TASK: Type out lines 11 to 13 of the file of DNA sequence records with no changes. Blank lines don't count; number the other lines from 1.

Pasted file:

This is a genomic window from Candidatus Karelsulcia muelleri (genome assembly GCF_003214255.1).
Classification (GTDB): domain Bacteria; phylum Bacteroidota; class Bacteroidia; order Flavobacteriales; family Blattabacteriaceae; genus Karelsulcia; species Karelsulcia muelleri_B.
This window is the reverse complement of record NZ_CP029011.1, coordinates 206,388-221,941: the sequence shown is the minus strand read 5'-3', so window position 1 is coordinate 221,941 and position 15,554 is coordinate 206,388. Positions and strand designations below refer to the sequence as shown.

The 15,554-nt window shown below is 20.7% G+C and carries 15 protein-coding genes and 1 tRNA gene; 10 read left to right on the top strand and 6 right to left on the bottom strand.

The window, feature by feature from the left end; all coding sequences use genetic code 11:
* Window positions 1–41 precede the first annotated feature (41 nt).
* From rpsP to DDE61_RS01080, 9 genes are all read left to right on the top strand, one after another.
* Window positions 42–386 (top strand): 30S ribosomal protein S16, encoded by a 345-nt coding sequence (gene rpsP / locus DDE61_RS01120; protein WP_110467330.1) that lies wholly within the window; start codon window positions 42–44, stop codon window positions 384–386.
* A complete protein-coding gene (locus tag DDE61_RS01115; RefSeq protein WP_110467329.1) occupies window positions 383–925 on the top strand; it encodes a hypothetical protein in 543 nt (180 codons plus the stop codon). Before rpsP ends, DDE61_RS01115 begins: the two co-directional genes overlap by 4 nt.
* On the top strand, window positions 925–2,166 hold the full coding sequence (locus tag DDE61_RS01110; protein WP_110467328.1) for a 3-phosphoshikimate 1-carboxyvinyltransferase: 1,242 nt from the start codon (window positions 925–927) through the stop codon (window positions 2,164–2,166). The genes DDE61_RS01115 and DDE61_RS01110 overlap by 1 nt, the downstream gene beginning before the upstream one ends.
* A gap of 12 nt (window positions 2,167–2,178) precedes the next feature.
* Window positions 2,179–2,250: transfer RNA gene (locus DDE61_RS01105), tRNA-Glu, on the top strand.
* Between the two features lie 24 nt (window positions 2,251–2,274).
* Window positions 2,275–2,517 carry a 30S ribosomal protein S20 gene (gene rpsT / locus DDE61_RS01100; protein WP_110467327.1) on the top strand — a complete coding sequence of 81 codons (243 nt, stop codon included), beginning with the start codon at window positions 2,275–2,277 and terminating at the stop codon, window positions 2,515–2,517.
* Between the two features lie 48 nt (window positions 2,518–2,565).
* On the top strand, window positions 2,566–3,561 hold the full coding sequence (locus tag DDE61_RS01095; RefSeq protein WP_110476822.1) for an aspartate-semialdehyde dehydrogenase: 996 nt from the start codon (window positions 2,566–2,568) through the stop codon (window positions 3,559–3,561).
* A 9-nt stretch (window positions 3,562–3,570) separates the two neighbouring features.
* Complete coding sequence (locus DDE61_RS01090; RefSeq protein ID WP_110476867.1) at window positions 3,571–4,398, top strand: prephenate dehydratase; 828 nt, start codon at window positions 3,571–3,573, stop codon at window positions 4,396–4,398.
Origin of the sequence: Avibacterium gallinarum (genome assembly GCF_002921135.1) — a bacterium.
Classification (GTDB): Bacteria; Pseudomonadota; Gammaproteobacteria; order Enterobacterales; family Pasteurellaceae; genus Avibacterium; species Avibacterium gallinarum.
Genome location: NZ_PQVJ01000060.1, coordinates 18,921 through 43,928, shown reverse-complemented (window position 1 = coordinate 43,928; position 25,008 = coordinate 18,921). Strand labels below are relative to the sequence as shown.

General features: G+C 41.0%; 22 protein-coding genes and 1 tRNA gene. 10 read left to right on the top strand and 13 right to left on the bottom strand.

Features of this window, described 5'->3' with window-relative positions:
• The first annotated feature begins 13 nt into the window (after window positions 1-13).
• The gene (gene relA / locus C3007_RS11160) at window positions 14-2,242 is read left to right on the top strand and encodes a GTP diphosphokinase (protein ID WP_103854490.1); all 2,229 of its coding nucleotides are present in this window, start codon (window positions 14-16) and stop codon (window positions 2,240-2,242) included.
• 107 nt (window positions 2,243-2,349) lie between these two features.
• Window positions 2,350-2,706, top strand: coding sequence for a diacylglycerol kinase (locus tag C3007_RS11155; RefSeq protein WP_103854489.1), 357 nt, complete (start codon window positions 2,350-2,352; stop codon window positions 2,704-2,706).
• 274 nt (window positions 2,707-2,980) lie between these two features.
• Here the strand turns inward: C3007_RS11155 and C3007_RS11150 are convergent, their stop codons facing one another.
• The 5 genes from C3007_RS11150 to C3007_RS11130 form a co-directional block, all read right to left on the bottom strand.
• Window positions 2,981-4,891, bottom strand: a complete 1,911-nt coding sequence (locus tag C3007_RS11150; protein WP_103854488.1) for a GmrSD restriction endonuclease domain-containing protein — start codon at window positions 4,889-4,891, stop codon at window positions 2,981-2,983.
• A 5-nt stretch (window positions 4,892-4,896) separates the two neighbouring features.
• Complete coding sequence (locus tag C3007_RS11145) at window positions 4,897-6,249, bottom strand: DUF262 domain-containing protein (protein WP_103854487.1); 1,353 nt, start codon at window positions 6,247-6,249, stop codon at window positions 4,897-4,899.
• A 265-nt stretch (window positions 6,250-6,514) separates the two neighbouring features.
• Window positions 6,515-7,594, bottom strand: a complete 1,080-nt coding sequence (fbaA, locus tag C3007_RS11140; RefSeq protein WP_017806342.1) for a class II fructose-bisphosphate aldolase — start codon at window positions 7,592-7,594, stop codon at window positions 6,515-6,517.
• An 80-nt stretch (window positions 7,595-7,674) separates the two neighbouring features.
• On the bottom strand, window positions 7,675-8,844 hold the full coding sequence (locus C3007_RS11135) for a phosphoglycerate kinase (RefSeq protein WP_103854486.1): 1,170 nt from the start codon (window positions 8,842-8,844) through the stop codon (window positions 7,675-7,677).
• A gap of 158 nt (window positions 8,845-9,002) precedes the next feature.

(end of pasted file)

* A gap of 12 nt (window positions 2,167–2,178) precedes the next feature.
* Window positions 2,179–2,250: transfer RNA gene (locus DDE61_RS01105), tRNA-Glu, on the top strand.
* Between the two features lie 24 nt (window positions 2,251–2,274).